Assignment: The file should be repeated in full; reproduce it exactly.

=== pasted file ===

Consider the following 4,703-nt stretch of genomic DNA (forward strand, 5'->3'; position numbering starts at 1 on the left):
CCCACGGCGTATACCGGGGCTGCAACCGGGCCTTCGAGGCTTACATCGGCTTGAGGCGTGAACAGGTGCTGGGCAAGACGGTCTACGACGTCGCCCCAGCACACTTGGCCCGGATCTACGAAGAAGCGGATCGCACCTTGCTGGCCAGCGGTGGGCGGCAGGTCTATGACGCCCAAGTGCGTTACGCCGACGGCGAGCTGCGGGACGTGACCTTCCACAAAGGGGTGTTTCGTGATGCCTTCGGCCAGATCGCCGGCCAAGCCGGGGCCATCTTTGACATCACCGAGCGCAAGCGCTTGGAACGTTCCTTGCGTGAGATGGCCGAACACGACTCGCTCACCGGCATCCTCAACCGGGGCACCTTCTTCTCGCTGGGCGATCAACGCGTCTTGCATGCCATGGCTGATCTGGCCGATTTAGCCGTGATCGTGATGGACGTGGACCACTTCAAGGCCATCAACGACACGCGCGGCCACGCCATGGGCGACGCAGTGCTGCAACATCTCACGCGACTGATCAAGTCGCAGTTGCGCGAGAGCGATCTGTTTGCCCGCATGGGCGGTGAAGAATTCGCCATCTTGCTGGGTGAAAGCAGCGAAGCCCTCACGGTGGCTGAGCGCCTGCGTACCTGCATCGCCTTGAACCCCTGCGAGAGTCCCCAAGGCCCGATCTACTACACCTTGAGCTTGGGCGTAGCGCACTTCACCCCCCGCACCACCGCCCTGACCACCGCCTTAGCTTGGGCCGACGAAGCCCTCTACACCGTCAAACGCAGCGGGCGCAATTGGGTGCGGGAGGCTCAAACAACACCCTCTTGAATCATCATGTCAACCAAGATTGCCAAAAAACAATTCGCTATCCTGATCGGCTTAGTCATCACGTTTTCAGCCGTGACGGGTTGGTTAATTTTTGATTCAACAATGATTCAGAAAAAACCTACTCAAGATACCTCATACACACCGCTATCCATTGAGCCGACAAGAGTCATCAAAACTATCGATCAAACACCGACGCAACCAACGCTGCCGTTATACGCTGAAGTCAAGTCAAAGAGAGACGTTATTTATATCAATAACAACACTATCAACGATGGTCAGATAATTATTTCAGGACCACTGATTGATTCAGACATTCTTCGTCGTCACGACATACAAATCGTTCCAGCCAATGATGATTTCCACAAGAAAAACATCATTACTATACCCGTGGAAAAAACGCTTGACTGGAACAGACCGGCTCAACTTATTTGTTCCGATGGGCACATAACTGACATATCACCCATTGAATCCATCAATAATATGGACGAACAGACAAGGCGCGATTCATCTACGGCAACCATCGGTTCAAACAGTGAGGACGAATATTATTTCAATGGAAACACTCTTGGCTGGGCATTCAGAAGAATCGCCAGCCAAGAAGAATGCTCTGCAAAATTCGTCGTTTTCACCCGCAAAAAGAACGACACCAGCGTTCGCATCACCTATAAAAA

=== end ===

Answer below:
Consider the following 4,703-nt stretch of genomic DNA (forward strand, 5'->3'; position numbering starts at 1 on the left):
CCCACGGCGTATACCGGGGCTGCAACCGGGCCTTCGAGGCTTACATCGGCTTGAGGCGTGAACAGGTGCTGGGCAAGACGGTCTACGACGTCGCCCCAGCACACTTGGCCCGGATCTACGAAGAAGCGGATCGCACCTTGCTGGCCAGCGGTGGGCGGCAGGTCTATGACGCCCAAGTGCGTTACGCCGACGGCGAGCTGCGGGACGTGACCTTCCACAAAGGGGTGTTTCGTGATGCCTTCGGCCAGATCGCCGGCCAAGCCGGGGCCATCTTTGACATCACCGAGCGCAAGCGCTTGGAACGTTCCTTGCGTGAGATGGCCGAACACGACTCGCTCACCGGCATCCTCAACCGGGGCACCTTCTTCTCGCTGGGCGATCAACGCGTCTTGCATGCCATGGCTGATCTGGCCGATTTAGCCGTGATCGTGATGGACGTGGACCACTTCAAGGCCATCAACGACACGCGCGGCCACGCCATGGGCGACGCAGTGCTGCAACATCTCACGCGACTGATCAAGTCGCAGTTGCGCGAGAGCGATCTGTTTGCCCGCATGGGCGGTGAAGAATTCGCCATCTTGCTGGGTGAAAGCAGCGAAGCCCTCACGGTGGCTGAGCGCCTGCGTACCTGCATCGCCTTGAACCCCTGCGAGAGTCCCCAAGGCCCGATCTACTACACCTTGAGCTTGGGCGTAGCGCACTTCACCCCCCGCACCACCGCCCTGACCACCGCCTTAGCTTGGGCCGACGAAGCCCTCTACACCGTCAAACGCAGCGGGCGCAATTGGGTGCGGGAGGCTCAAACAACACCCTCTTGAATCATCATGTCAACCAAGATTGCCAAAAAACAATTCGCTATCCTGATCGGCTTAGTCATCACGTTTTCAGCCGTGACGGGTTGGTTAATTTTTGATTCAACAATGATTCAGAAAAAACCTACTCAAGATACCTCATACACACCGCTATCCATTGAGCCGACAAGAGTCATCAAAACTATCGATCAAACACCGACGCAACCAACGCTGCCGTTATACGCTGAAGTCAAGTCAAAGAGAGACGTTATTTATATCAATAACAACACTATCAACGATGGTCAGATAATTATTTCAGGACCACTGATTGATTCAGACATTCTTCGTCGTCACGACATACAAATCGTTCCAGCCAATGATGATTTCCACAAGAAAAACATCATTACTATACCCGTGGAAAAAACGCTTGACTGGAACAGACCGGCTCAACTTATTTGTTCCGATGGGCACATAACTGACATATCACCCATTGAATCCATCAATAATATGGACGAACAGACAAGGCGCGATTCATCTACGGCAACCATCGGTTCAAACAGTGAGGACGAATATTATTTCAATGGAAACACTCTTGGCTGGGCATTCAGAAGAATCGCCAGCCAAGAAGAATGCTCTGCAAAATTCGTCGTTTTCACCCGCAAAAAGAACGACACCAGCGTTCGCATCACCTATAAAAA